Working With JSON: A Beginner's Guide
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Working With JSON: A Beginner’s Guide

Hussain Fakhruddin - March 15, 2014 - 0 comments

Since 2006, the popularity of JSON has steadily risen among programmers, data analysts, app developers (mobile and web) and other techies around the world. A preliminary overview of some key features of JSON has been presented here.

When JSON services were launched in the final quarter of 2006, few people had envisaged that it would emerge as a viable alternative to XML – within a relatively short span of time. For storing information via programming, and to facilitate data-transfer between the client and server sides, XML still remains the first choice – although JSON is catching up fast. In particular, it has been found that one out of every four mobile app developers prefer using JSON over the relatively more complicated XML. If you too wish to start using JSON (JavaScript Object Notation), the following would serve as a handy guide:

  1. What types of data can be stored on JSON? – Two alternative structures – arrays and objects – can be built on JSON. The total number of data types supported on the information-storing system is five. You can store strings, objects, numbers, arrays and Boolean (i.e., true vs false) information on it.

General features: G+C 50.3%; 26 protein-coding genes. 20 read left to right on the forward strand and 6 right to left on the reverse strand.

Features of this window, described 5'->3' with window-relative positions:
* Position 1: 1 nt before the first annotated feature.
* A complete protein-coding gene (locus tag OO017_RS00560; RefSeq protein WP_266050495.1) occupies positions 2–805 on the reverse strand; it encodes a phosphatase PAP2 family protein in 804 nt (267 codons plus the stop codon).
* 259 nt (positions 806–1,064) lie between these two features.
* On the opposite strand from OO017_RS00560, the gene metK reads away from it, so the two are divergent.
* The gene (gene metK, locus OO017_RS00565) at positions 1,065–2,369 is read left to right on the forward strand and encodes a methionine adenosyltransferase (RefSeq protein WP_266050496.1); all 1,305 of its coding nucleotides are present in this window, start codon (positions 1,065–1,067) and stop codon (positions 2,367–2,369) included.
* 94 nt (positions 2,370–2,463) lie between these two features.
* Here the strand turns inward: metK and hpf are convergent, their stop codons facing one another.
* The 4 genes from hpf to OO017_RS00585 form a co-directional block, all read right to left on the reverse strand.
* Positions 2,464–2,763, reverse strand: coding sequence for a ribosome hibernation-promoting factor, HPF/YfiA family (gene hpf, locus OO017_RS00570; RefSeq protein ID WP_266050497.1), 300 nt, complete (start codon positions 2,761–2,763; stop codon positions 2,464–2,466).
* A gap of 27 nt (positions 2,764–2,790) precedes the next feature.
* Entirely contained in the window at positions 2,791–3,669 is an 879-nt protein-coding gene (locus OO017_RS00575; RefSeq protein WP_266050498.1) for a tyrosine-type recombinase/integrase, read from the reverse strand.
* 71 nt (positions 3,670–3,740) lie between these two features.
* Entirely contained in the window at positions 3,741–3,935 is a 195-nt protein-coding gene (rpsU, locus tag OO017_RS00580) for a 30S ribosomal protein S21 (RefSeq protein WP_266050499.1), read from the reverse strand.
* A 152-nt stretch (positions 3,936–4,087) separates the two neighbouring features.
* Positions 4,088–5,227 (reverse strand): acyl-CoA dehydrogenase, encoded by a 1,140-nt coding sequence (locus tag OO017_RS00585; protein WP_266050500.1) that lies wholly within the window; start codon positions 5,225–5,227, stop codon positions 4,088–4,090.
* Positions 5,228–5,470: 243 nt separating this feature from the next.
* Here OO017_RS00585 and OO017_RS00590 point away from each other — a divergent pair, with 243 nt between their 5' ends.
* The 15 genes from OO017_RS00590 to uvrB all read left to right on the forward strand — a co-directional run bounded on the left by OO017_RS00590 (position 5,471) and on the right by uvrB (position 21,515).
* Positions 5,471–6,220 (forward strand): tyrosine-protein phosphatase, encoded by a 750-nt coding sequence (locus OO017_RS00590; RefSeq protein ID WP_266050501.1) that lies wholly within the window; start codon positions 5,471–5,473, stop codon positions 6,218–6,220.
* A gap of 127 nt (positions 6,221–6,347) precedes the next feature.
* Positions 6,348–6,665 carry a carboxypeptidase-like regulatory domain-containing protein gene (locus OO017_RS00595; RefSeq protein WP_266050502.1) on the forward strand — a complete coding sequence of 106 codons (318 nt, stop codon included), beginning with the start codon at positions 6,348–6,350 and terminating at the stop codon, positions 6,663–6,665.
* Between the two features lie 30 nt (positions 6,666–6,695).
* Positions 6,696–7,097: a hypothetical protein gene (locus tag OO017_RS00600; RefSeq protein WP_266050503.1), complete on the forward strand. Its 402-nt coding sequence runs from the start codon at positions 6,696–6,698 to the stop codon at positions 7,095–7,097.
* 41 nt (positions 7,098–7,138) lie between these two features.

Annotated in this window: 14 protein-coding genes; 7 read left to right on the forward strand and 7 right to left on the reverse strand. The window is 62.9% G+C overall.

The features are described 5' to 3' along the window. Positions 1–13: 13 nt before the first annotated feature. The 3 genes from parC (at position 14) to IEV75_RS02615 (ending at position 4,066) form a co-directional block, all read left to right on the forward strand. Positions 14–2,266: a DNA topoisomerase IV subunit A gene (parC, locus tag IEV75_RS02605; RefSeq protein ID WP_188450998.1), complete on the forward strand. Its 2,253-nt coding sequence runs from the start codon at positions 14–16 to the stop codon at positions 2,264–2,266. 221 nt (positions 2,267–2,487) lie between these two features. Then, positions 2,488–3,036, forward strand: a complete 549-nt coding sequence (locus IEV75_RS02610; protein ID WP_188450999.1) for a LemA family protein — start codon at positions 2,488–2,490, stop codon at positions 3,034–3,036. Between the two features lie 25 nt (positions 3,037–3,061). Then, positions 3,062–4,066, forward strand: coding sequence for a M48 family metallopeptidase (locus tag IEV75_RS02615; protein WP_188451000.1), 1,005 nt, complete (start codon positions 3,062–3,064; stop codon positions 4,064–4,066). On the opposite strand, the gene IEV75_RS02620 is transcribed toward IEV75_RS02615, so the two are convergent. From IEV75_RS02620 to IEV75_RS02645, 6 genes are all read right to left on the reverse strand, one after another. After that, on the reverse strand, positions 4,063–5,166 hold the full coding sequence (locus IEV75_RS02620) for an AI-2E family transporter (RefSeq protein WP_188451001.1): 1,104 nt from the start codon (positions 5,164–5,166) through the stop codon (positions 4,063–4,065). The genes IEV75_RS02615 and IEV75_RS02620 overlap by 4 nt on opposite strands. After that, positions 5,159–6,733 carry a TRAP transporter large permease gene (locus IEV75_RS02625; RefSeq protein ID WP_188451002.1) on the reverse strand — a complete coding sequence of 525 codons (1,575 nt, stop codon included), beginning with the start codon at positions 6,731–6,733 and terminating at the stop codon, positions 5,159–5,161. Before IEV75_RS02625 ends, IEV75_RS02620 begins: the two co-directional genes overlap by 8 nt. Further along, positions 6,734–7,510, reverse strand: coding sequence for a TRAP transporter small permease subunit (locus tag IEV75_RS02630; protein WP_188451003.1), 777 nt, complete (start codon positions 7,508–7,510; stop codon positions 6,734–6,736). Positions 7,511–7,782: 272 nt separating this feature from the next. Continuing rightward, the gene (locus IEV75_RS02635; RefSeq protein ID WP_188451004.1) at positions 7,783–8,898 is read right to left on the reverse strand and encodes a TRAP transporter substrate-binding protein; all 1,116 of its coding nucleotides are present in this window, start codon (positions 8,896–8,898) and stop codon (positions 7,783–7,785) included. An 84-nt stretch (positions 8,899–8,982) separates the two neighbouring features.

2. How is information stored in JSON? – All data, values and attributes in JSON are have to be stored by creating separate objects for them. You can declare any number of properties inside an object. Multiple property pairings have to be comma-separated. Most professional web app and mobile app developers feel that this systematic manner of storing information is one of the key advantages of the framework.

  3. How can you check for code errors? – Program debugging becomes a rather straightforward task, when you use JSON API (preferably, integrated with Google Analytics). Functions can be called to check all probable errors in the XHR responses that are generated. You can even keep track of the frequency of same/similar errors, with the help of customized reports. Not surprisingly, JSON is rapidly becoming a favorite among app testers too!

  4. Using nested objects – Apart from multiple properties within one object, JSON supports the creation of nested objects as well. The same property pairings have to be declared for each of the nested items – and an alert () function is required to access and display any particular property. Remember to close all the second brackets/curly brackets at the end of each nested object.

  5. How to load JSON on application codes? – This is most easily done via AJAX, by creating an $ajax() method. All the feed items would get stored in the JavaScript Object Notation format, and you can export them on your web browser as well (not recommended though). The dataType you select should be ‘jasonp’. Provided that the method is error-free, getting and retrieving data from external files can be done in a seamless manner indeed. The getJSON() method is used for calling data in the right format from the server.